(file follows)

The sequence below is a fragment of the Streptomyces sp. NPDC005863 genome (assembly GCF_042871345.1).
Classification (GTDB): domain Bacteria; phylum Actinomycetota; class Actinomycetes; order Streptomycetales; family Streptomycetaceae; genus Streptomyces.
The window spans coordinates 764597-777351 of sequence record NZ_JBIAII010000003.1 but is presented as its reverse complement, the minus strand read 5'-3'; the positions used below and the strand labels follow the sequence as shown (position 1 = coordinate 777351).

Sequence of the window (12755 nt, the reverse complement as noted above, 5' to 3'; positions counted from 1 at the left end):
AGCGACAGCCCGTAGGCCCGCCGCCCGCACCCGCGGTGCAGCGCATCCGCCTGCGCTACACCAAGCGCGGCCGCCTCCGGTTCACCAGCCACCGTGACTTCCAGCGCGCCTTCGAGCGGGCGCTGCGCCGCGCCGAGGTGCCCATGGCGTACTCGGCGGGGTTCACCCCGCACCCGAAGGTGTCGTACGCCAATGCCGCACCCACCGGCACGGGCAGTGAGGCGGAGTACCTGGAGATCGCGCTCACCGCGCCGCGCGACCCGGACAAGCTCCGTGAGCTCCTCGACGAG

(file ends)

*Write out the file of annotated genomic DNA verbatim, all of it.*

The sequence below is a fragment of the Streptomyces sp. NPDC005863 genome (assembly GCF_042871345.1).
Classification (GTDB): domain Bacteria; phylum Actinomycetota; class Actinomycetes; order Streptomycetales; family Streptomycetaceae; genus Streptomyces.
The window spans coordinates 764597-777351 of sequence record NZ_JBIAII010000003.1 but is presented as its reverse complement, the minus strand read 5'-3'; the positions used below and the strand labels follow the sequence as shown (position 1 = coordinate 777351).

Sequence of the window (12755 nt, the reverse complement as noted above, 5' to 3'; positions counted from 1 at the left end):
AGCGACAGCCCGTAGGCCCGCCGCCCGCACCCGCGGTGCAGCGCATCCGCCTGCGCTACACCAAGCGCGGCCGCCTCCGGTTCACCAGCCACCGTGACTTCCAGCGCGCCTTCGAGCGGGCGCTGCGCCGCGCCGAGGTGCCCATGGCGTACTCGGCGGGGTTCACCCCGCACCCGAAGGTGTCGTACGCCAATGCCGCACCCACCGGCACGGGCAGTGAGGCGGAGTACCTGGAGATCGCGCTCACCGCGCCGCGCGACCCGGACAAGCTCCGTGAGCTCCTCGACGAG